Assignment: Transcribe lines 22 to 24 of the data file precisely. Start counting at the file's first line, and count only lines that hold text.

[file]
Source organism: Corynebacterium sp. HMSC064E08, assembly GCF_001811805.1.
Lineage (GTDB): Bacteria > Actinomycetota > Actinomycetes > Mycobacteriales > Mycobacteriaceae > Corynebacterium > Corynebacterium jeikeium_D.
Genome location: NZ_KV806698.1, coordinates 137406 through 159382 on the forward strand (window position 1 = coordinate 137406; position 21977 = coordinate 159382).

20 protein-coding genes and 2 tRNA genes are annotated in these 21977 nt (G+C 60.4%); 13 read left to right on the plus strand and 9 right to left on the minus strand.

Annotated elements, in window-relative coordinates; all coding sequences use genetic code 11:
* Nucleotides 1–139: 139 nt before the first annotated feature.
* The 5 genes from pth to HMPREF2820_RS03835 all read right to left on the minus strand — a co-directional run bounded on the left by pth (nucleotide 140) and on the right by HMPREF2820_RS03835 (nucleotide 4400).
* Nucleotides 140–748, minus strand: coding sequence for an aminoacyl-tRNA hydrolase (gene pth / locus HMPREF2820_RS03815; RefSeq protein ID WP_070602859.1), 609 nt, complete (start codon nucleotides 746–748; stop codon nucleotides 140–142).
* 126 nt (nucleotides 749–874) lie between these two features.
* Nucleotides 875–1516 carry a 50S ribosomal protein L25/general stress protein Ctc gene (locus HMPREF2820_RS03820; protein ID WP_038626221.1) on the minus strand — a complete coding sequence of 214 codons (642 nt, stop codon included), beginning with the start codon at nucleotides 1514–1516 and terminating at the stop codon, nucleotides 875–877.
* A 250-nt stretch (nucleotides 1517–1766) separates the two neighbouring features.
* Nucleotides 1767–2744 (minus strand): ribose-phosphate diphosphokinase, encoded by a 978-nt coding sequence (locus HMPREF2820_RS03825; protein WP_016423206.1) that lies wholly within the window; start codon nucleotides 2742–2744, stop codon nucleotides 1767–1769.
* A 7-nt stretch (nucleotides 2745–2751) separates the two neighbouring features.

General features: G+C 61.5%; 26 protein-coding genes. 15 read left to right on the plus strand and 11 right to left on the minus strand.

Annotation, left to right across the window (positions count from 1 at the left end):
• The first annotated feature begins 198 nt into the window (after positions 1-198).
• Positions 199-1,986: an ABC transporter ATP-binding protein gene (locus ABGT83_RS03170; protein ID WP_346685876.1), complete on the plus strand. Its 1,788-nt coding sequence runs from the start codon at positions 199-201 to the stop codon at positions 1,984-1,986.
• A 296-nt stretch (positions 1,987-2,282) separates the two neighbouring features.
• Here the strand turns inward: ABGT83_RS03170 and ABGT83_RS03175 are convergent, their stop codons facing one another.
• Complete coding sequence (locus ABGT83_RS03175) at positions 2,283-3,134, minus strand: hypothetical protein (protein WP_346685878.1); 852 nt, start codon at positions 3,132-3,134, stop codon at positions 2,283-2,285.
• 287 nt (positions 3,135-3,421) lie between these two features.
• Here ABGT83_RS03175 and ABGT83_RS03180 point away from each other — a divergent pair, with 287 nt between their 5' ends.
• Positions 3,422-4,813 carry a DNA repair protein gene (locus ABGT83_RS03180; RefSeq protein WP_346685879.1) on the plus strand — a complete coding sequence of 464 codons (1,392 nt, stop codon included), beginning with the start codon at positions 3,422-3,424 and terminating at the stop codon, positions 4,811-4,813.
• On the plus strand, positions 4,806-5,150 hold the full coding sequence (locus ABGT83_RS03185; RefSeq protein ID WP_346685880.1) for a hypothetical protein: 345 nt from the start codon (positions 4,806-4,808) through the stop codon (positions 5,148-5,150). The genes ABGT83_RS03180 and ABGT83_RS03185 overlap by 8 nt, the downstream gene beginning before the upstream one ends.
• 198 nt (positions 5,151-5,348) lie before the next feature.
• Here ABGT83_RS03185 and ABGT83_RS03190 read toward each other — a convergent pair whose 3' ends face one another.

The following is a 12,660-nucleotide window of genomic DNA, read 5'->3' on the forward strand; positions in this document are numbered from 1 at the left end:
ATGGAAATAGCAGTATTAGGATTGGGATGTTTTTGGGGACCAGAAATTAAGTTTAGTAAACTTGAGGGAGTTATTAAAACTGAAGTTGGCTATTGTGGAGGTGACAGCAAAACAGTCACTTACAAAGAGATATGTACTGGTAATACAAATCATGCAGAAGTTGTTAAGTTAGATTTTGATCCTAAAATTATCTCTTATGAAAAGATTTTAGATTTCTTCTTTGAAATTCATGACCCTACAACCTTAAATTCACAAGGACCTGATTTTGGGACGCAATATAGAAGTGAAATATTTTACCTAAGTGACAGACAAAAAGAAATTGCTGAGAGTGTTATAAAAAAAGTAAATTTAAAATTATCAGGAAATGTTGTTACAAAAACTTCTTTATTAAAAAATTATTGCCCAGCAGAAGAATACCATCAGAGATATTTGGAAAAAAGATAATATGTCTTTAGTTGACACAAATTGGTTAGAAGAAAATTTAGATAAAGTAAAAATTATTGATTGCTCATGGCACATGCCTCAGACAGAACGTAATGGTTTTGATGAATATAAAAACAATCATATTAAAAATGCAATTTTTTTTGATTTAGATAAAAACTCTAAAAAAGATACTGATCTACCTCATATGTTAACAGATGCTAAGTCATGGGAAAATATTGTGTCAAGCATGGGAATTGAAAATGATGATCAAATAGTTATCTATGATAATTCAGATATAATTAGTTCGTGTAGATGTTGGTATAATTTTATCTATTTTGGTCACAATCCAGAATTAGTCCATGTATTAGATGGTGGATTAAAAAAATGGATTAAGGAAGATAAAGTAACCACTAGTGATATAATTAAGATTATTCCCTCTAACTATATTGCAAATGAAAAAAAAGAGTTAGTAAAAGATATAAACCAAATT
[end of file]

• Here ABGT83_RS03175 and ABGT83_RS03180 point away from each other — a divergent pair, with 287 nt between their 5' ends.
• Positions 3,422-4,813 carry a DNA repair protein gene (locus ABGT83_RS03180; RefSeq protein WP_346685879.1) on the plus strand — a complete coding sequence of 464 codons (1,392 nt, stop codon included), beginning with the start codon at positions 3,422-3,424 and terminating at the stop codon, positions 4,811-4,813.
• On the plus strand, positions 4,806-5,150 hold the full coding sequence (locus ABGT83_RS03185; RefSeq protein ID WP_346685880.1) for a hypothetical protein: 345 nt from the start codon (positions 4,806-4,808) through the stop codon (positions 5,148-5,150). The genes ABGT83_RS03180 and ABGT83_RS03185 overlap by 8 nt, the downstream gene beginning before the upstream one ends.